I have a collection of idols at home. No shining little statues or carved golden images, but idols they are nonetheless. They demand sacrifices every day, and they hold an incredible pull over my heart (and therefore my life as well). It’s ridiculous, and frustrating, and periodically I smash them all to pieces. But before long there they are once again, multiplying silently, calling out to me with ever-increasing urgency. And this month they will exert a particularly strong pull on my life. God hates idols. We know that intellectually, and Isaiah captures it quite eloquently:
“Present your case,” says the Lord.
“Set forth your arguments,” says Jacob’s King.
22 “Tell us, you idols,
what is going to happen.
Tell us what the former things were,
so that we may consider them
and know their final outcome.
Or declare to us the things to come,
23 tell us what the future holds,
so we may know that you are gods.
Do something, whether good or bad,
so that we will be dismayed and filled with fear.
24 But you are less than nothing
and your works are utterly worthless;
whoever chooses you is detestable.
25 “I have stirred up one from the north, and he comes—
one from the rising sun who calls on my name.
He treads on rulers as if they were mortar,
as if he were a potter treading the clay.
26 Who told of this from the beginning, so we could know,
or beforehand, so we could say, ‘He was right’?
No one told of this,
no one foretold it,
no one heard any words from you.
27 I was the first to tell Zion, ‘Look, here they are!’
I gave to Jerusalem a messenger of good news.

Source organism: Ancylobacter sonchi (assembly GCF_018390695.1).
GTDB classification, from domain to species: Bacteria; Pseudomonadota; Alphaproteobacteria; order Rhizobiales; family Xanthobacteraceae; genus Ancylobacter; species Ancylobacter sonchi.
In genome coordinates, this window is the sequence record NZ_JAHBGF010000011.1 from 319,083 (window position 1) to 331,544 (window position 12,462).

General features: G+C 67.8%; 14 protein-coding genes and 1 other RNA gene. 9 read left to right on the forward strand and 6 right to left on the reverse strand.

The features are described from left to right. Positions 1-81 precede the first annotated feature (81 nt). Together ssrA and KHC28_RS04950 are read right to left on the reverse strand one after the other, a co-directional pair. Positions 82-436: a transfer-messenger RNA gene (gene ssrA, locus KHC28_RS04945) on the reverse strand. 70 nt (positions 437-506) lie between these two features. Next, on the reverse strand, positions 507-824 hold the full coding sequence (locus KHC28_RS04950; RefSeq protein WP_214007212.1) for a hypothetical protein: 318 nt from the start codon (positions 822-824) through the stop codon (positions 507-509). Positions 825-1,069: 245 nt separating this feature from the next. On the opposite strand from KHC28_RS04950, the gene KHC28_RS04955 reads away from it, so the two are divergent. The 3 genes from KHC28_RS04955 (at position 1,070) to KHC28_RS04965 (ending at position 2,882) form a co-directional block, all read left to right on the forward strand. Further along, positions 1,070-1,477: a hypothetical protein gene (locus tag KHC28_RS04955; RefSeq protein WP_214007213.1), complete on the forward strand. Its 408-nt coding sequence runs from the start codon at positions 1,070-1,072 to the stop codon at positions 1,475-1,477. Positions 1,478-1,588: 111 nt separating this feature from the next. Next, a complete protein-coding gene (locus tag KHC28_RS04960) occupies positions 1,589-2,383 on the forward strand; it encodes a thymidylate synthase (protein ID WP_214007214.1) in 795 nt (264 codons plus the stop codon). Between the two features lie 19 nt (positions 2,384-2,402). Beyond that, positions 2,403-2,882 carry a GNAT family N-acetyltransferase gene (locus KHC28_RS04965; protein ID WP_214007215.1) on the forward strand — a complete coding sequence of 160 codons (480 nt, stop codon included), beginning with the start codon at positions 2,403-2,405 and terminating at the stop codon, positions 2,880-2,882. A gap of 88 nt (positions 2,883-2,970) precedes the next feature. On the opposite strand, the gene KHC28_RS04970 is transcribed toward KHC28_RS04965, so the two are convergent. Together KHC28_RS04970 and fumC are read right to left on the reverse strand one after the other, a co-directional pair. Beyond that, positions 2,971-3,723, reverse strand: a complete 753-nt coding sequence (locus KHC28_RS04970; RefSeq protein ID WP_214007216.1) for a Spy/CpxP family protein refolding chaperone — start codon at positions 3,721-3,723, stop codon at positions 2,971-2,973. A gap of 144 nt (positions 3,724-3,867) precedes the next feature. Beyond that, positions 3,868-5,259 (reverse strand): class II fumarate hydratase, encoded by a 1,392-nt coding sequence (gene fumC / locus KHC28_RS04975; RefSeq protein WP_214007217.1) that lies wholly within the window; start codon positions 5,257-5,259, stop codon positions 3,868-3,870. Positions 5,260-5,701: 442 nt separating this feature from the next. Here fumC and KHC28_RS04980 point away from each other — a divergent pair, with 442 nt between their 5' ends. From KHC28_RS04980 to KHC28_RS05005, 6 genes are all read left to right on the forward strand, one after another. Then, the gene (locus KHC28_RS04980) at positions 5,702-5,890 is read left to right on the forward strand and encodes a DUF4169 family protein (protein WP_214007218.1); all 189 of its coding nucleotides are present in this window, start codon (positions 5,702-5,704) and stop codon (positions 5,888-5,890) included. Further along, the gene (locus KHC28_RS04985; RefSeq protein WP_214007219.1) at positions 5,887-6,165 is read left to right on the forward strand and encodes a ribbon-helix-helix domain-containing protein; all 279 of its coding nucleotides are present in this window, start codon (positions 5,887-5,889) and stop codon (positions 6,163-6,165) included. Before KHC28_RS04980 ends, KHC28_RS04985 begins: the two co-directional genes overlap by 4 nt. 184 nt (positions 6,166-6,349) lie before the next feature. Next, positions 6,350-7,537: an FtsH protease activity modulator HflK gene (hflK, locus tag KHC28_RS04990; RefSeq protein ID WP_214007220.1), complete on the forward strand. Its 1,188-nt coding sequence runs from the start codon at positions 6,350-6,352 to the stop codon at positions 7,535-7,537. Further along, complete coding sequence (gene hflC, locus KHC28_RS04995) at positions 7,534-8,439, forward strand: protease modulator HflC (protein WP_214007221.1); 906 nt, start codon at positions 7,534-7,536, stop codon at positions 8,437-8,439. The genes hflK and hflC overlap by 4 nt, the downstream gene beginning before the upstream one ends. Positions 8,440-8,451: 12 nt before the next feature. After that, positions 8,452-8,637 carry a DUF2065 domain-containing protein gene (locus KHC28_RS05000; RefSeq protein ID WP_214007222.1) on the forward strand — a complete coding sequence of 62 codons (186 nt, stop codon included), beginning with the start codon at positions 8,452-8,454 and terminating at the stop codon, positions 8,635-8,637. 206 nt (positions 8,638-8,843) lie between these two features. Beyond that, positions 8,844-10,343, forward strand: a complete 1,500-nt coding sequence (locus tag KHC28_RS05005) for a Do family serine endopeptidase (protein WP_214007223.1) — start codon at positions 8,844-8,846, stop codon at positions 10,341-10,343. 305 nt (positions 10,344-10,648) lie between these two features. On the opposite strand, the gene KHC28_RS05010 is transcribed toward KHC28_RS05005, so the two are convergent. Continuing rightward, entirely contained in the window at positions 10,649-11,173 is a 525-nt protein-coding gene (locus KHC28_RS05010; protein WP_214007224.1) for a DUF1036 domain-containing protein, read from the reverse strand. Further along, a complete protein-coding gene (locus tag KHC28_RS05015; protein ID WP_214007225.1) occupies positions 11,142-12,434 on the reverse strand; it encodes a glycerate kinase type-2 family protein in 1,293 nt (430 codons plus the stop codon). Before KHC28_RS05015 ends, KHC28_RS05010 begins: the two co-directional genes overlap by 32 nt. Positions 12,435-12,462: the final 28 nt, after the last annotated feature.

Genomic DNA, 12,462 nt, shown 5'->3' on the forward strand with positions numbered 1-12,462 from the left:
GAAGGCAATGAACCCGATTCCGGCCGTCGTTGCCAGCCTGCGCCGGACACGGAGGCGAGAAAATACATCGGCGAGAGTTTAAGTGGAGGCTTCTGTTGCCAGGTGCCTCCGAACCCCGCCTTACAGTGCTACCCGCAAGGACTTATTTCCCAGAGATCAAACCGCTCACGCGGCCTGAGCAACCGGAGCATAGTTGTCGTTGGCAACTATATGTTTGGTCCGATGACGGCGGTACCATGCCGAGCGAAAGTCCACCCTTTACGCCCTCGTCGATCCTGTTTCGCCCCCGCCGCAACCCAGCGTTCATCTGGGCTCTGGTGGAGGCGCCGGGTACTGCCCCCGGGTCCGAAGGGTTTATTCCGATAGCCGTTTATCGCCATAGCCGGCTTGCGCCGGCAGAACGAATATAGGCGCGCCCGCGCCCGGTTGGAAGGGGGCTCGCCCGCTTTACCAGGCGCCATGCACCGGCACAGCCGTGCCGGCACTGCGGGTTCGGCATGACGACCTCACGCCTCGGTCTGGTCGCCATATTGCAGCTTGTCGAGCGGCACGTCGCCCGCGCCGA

28 I look but there is no one—
no one among the gods to give counsel,
no one to give answer when I ask them.
29 See, they are all false!
Their deeds amount to nothing;
their images are but wind and confusion.
The taunting tone of God’s challenge serves to emphasize how ridiculous it is to put our trust in idols. They are nothing. They say nothing and do nothing. They can’t predict the future or explain the past. They can’t control today and they provide no security for tomorrow. They are “wind and confusion;” hopeless and useless, creating problems and solving nothing.
Of course we would never bow down to a golden pig or a carved piece of wood. We’re far too proud to be caught doing something so primitive. No, our idol worship is much more sophisticated. We claim to love the Lord with all our heart, soul, mind and strength, but when it comes right down to it, we still look to others for our meaning and significance. Without even noticing it we can find ourselves living and working to please, not God, but a parent who never seemed satisfied with us, or an ex-spouse who never thought we looked good enough, or a trusted mentor or teacher whose approval always eluded us.
We serve idols of success, that promise to give us the world if we can just achieve a little bit more. We sacrifice to the idol of security, which promises us peace if we can just work hard enough to control every last aspect of our lives. The list is endless because our hearts are endlessly creative in constructing these false gods. But Isaiah reminds us they are all false. They amount to nothing. Moreover, in Jesus Christ we no longer need to strive after anything, for God has given us everything. He has freed us from the grip of the false idols that lay claim on our hearts.
As for you, you were dead in your transgressions and sins, 2 in which you used to live when you followed the ways of this world and of the ruler of the kingdom of the air, the spirit who is now at work in those who are disobedient. 3 All of us also lived among them at one time, gratifying the cravings of our flesh and following its desires and thoughts. Like the rest, we were by nature deserving of wrath. 4 But because of his great love for us, God, who is rich in mercy, 5 made us alive with Christ even when we were dead in transgressions—it is by grace you have been saved. 6 And God raised us up with Christ and seated us with him in the heavenly realms in Christ Jesus, 7 in order that in the coming ages he might show the incomparable riches of his grace, expressed in his kindness to us in Christ Jesus. 8 For it is by grace you have been saved, through faith—and this is not from yourselves, it is the gift of God— 9 not by works, so that no one can boast. 10 For we are God’s handiwork, created in Christ Jesus to do good works, which God prepared in advance for us to do. (Ephesians 2:1-10)